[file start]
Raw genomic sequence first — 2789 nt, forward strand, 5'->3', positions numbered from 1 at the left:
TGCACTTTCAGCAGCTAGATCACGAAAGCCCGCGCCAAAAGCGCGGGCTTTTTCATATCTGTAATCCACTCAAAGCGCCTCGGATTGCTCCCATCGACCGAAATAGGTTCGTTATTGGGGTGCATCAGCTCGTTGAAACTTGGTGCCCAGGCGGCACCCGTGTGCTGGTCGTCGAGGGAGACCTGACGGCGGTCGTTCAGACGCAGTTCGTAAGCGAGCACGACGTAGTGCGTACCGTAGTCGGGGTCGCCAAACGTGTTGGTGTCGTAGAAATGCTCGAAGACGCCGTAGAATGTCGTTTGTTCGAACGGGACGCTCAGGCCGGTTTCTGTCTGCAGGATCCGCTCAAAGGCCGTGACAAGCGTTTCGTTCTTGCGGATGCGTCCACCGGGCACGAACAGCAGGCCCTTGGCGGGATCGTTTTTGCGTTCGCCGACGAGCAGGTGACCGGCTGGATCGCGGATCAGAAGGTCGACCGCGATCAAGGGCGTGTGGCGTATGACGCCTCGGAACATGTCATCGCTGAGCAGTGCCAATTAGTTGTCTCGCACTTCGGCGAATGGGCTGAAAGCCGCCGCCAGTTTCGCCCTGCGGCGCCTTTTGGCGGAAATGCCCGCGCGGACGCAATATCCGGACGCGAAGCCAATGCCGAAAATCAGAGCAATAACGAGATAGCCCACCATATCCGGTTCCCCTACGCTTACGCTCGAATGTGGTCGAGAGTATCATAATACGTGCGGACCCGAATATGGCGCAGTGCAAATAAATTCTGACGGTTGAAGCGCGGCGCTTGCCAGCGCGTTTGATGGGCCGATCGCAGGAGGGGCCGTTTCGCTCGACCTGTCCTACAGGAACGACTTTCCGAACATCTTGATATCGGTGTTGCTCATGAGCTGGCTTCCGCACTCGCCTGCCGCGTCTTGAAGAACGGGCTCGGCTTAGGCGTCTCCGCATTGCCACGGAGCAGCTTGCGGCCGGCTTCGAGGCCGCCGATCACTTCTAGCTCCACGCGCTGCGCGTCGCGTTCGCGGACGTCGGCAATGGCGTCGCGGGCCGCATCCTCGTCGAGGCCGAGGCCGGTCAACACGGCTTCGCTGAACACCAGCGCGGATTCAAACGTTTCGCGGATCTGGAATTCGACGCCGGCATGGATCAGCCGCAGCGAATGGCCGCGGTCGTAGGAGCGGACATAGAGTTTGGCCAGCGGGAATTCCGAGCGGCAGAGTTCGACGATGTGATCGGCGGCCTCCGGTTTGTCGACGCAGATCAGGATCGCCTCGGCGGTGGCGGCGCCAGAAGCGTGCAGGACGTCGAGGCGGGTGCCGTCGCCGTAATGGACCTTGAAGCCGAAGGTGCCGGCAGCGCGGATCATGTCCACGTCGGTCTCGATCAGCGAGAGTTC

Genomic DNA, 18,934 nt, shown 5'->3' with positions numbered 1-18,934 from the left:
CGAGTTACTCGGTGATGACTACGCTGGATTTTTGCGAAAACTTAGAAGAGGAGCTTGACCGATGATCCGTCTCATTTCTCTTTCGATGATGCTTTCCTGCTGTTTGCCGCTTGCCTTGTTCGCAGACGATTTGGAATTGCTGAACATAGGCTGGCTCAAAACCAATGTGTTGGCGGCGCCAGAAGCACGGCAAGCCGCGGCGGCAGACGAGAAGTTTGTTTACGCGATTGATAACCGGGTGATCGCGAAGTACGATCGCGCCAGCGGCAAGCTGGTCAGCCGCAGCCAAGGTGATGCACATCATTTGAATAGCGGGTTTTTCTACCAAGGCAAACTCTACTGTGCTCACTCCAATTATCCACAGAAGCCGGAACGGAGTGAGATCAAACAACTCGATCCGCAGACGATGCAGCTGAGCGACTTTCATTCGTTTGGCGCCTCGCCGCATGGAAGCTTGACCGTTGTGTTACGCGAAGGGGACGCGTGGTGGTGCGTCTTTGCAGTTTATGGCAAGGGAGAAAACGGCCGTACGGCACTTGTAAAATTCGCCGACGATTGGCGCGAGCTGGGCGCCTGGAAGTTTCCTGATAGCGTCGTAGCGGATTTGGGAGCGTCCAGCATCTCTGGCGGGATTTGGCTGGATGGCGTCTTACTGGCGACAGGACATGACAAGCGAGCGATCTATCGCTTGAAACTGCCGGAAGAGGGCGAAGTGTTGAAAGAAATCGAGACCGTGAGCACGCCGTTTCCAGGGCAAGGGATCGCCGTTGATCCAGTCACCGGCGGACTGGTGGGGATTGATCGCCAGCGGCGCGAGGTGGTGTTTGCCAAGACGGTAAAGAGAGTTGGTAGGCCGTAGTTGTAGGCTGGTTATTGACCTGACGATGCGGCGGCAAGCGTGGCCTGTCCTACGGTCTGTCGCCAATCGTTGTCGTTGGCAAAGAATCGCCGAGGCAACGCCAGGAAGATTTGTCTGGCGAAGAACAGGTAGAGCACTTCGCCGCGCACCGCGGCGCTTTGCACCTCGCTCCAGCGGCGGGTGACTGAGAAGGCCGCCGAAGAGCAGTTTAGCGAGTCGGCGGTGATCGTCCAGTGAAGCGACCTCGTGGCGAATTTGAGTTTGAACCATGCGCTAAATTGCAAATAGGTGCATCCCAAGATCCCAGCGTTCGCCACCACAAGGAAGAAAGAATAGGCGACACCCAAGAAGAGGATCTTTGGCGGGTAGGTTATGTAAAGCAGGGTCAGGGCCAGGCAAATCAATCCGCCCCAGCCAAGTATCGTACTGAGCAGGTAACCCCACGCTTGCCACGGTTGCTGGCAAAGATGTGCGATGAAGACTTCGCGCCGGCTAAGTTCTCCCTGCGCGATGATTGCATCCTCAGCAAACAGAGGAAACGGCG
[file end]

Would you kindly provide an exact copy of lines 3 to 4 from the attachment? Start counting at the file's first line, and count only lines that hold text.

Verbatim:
Genomic DNA, 18,934 nt, shown 5'->3' with positions numbered 1-18,934 from the left:
CGAGTTACTCGGTGATGACTACGCTGGATTTTTGCGAAAACTTAGAAGAGGAGCTTGACCGATGATCCGTCTCATTTCTCTTTCGATGATGCTTTCCTGCTGTTTGCCGCTTGCCTTGTTCGCAGACGATTTGGAATTGCTGAACATAGGCTGGCTCAAAACCAATGTGTTGGCGGCGCCAGAAGCACGGCAAGCCGCGGCGGCAGACGAGAAGTTTGTTTACGCGATTGATAACCGGGTGATCGCGAAGTACGATCGCGCCAGCGGCAAGCTGGTCAGCCGCAGCCAAGGTGATGCACATCATTTGAATAGCGGGTTTTTCTACCAAGGCAAACTCTACTGTGCTCACTCCAATTATCCACAGAAGCCGGAACGGAGTGAGATCAAACAACTCGATCCGCAGACGATGCAGCTGAGCGACTTTCATTCGTTTGGCGCCTCGCCGCATGGAAGCTTGACCGTTGTGTTACGCGAAGGGGACGCGTGGTGGTGCGTCTTTGCAGTTTATGGCAAGGGAGAAAACGGCCGTACGGCACTTGTAAAATTCGCCGACGATTGGCGCGAGCTGGGCGCCTGGAAGTTTCCTGATAGCGTCGTAGCGGATTTGGGAGCGTCCAGCATCTCTGGCGGGATTTGGCTGGATGGCGTCTTACTGGCGACAGGACATGACAAGCGAGCGATCTATCGCTTGAAACTGCCGGAAGAGGGCGAAGTGTTGAAAGAAATCGAGACCGTGAGCACGCCGTTTCCAGGGCAAGGGATCGCCGTTGATCCAGTCACCGGCGGACTGGTGGGGATTGATCGCCAGCGGCGCGAGGTGGTGTTTGCCAAGACGGTAAAGAGAGTTGGTAGGCCGTAGTTGTAGGCTGGTTATTGACCTGACGATGCGGCGGCAAGCGTGGCCTGTCCTACGGTCTGTCGCCAATCGTTGTCGTTGGCAAAGAATCGCCGAGGCAACGCCAGGAAGATTTGTCTGGCGAAGAACAGGTAGAGCACTTCGCCGCGCACCGCGGCGCTTTGCACCTCGCTCCAGCGGCGGGTGACTGAGAAGGCCGCCGAAGAGCAGTTTAGCGAGTCGGCGGTGATCGTCCAGTGAAGCGACCTCGTGGCGAATTTGAGTTTGAACCATGCGCTAAATTGCAAATAGGTGCATCCCAAGATCCCAGCGTTCGCCACCACAAGGAAGAAAGAATAGGCGACACCCAAGAAGAGGATCTTTGGCGGGTAGGTTATGTAAAGCAGGGTCAGGGCCAGGCAAATCAATCCGCCCCAGCCAAGTATCGTACTGAGCAGGTAACCCCACGCTTGCCACGGTTGCTGGCAAAGATGTGCGATGAAGACTTCGCGCCGGCTAAGTTCTCCCTGCGCGATGATTGCATCCTCAGCAAACAGAGGAAACGGCG